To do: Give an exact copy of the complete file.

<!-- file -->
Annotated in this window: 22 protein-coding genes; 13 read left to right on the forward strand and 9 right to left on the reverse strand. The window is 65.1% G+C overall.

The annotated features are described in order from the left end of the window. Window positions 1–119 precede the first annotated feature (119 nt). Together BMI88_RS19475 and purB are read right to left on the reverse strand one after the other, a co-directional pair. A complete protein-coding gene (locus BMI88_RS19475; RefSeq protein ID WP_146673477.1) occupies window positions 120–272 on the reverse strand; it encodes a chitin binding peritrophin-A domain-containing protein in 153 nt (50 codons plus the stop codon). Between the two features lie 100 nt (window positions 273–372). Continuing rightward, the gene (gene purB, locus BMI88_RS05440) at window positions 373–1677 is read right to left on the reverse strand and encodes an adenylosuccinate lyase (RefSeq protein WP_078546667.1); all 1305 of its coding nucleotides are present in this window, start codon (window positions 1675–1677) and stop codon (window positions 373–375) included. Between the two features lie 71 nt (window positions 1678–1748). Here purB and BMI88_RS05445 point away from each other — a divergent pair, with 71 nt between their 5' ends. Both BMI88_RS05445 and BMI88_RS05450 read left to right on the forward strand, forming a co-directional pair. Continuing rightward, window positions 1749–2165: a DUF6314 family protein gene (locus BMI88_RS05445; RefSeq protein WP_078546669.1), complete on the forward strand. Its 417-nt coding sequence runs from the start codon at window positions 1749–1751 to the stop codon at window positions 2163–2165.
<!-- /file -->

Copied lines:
Annotated in this window: 22 protein-coding genes; 13 read left to right on the forward strand and 9 right to left on the reverse strand. The window is 65.1% G+C overall.

The annotated features are described in order from the left end of the window. Window positions 1–119 precede the first annotated feature (119 nt). Together BMI88_RS19475 and purB are read right to left on the reverse strand one after the other, a co-directional pair. A complete protein-coding gene (locus BMI88_RS19475; RefSeq protein ID WP_146673477.1) occupies window positions 120–272 on the reverse strand; it encodes a chitin binding peritrophin-A domain-containing protein in 153 nt (50 codons plus the stop codon). Between the two features lie 100 nt (window positions 273–372). Continuing rightward, the gene (gene purB, locus BMI88_RS05440) at window positions 373–1677 is read right to left on the reverse strand and encodes an adenylosuccinate lyase (RefSeq protein WP_078546667.1); all 1305 of its coding nucleotides are present in this window, start codon (window positions 1675–1677) and stop codon (window positions 373–375) included. Between the two features lie 71 nt (window positions 1678–1748). Here purB and BMI88_RS05445 point away from each other — a divergent pair, with 71 nt between their 5' ends. Both BMI88_RS05445 and BMI88_RS05450 read left to right on the forward strand, forming a co-directional pair. Continuing rightward, window positions 1749–2165: a DUF6314 family protein gene (locus BMI88_RS05445; RefSeq protein WP_078546669.1), complete on the forward strand. Its 417-nt coding sequence runs from the start codon at window positions 1749–1751 to the stop codon at window positions 2163–2165.